Sadly, just one in three employees are engaged in the organization they work for, according to Gallup. Given that engaged employees are the lifeblood of companies, contributing to innovation, revenue and growth, this is a key area of my management focus -- and should be for every CEO.

3. Feedback is better received when it’s informal.

For decades, the primary way you would learn how well you were doing at your job was an annual performance review. While this is still the norm for most companies -- less than 10 percent of Fortune 500 companies have abandoned annual reviews -- I’ve found direct, informal feedback delivered in the moment to be a highly effective complement to this structured program.

Related: 4 Questions to Ask When Thinking of Thought Leadership

Quick feedback means the recipient is coached while the situation is still fresh. The informality lowers the stakes and also lowers the potential for defensiveness. The direct nature -- it is delivered by someone involved instead of by someone who aggregated others’ feedback -- means the feedback can easily become a conversation and a coaching opportunity.

For example, if I receive an email where something is out of place, I will often immediately call or walk over to the person to give them rapid feedback in a personal way. The informal nature and instant delivery decreases the odds that the feedback will be misconstrued as saying that the recipient is bad at their job. While I still believe formal feedback has its place, I’ve found the instantaneous approach is more powerful because it is the way people generally learn naturally and interact in personal relationships.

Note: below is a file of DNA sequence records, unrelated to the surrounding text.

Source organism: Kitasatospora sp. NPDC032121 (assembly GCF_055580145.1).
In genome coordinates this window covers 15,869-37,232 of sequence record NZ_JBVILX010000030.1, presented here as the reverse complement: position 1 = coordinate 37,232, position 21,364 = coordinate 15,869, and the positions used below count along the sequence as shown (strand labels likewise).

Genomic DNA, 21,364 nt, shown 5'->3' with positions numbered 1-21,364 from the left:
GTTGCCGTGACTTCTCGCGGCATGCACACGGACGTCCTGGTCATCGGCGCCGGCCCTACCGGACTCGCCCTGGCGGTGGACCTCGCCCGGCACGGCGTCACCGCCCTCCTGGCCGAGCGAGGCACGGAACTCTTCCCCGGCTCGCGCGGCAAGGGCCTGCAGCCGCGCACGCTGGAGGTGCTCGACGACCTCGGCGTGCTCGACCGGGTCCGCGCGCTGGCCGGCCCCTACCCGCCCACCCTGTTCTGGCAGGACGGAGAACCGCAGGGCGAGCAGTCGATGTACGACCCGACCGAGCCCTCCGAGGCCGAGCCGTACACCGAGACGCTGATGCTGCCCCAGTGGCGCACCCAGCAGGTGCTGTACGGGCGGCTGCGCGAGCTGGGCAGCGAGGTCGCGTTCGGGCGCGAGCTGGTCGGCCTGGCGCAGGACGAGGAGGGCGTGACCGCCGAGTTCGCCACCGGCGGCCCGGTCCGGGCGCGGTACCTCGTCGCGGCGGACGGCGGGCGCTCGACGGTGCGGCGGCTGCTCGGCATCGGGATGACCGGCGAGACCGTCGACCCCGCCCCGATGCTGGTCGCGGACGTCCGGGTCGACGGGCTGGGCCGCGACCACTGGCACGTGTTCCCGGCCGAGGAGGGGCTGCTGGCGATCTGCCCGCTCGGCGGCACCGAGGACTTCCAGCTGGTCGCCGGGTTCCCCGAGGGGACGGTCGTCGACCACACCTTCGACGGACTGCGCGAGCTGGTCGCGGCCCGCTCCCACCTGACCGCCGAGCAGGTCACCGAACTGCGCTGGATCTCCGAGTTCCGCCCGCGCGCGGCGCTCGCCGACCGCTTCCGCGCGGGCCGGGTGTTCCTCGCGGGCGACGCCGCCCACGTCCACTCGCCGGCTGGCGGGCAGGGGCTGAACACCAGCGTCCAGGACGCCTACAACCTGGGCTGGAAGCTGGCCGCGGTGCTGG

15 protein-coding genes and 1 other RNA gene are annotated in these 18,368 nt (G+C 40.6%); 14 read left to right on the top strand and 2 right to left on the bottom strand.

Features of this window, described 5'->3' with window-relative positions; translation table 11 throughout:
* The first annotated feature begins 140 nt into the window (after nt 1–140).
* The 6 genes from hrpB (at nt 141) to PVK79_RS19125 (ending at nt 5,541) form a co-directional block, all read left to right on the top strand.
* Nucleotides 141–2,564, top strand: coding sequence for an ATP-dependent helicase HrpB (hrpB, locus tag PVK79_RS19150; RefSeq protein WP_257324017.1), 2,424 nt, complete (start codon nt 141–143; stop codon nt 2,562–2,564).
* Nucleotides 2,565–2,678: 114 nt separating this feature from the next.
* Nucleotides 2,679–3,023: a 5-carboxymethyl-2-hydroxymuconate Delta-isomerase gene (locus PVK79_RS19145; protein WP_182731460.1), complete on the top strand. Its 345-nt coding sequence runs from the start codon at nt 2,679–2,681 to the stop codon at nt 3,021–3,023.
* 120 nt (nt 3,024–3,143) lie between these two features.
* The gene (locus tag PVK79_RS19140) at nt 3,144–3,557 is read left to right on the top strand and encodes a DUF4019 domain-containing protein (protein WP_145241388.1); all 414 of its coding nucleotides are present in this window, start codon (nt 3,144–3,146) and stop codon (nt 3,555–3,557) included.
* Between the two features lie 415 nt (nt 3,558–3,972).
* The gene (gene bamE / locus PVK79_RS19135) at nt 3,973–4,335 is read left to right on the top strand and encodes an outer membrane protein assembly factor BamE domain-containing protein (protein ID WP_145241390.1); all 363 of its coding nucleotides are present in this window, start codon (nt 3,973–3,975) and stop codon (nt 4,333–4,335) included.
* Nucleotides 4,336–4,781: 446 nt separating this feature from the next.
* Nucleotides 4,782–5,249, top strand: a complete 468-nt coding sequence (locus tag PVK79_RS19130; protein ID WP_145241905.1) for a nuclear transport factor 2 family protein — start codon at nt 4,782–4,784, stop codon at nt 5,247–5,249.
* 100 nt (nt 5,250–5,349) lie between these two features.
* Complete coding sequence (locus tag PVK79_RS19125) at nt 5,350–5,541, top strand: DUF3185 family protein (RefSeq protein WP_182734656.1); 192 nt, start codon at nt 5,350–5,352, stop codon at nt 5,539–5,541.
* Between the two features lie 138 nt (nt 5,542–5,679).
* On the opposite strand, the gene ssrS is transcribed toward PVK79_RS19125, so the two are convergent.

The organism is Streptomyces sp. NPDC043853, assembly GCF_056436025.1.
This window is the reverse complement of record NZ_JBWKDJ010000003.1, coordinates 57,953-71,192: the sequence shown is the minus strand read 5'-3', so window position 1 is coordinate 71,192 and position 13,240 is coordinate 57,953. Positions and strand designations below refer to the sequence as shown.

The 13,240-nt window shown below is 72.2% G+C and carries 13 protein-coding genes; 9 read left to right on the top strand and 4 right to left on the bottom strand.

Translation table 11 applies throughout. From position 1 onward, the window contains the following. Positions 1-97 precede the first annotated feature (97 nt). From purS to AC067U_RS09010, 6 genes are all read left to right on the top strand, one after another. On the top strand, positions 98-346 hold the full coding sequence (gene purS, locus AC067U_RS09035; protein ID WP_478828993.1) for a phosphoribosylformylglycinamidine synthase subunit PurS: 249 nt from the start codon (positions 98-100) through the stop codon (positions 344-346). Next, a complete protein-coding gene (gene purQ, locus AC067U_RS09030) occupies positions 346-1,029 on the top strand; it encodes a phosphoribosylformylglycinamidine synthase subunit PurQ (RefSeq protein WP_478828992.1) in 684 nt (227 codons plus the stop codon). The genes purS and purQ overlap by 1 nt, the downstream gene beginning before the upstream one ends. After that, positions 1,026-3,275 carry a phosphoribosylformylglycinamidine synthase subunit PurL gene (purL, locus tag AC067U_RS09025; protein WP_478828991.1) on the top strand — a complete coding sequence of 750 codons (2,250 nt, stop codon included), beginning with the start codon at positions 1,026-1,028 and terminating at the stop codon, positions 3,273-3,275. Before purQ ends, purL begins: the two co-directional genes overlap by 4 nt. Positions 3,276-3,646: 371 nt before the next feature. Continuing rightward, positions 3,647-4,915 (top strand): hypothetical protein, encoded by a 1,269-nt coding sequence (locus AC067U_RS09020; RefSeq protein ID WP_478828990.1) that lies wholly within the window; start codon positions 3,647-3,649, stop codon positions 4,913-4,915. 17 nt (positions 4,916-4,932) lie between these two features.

4. Aim for a better customer experience.

It can be a challenge to create products that are personal and human when the product is software. But given that the majority of people will experience BlueVine from a computer, it is my responsibility to ensure my team knows I value personal touch and service and expect everyone else to as well.

Whether it’s HR searching for candidates that will embody this value or product teams designing software to be more intuitive, my leadership style should permeate the organization and motivate our teams to employ that same approach in their responsibilities. For instance, while other companies will go to great lengths to hide or minimize contact info on their websites, hoping that visitors will handle things by themselves, we make it easy to speak to a live person from any page. This is a seemingly small difference, but it shows that leading by example can make an indirect, yet powerful impact on the customer experience.

As I see it, management is not strategy; it’s execution -- and every action should be taken with a personal touch. The more time I spend as chief executive, the more I am convinced no management book could have prepared me for this role.

Related: The Self-Driven Manager's Guide to Leadership

Rather, executives simply need to spend time focused on the relational, experiential aspects of each touch point in their business -- both internally and externally -- to ensure their management style is in step with ever-evolving employee and customer expectations. Especially in the technology industry where automation and “black box” solutions are often ubiquitously lauded as disruptive innovations, nothing beats the connection that comes from personal touch.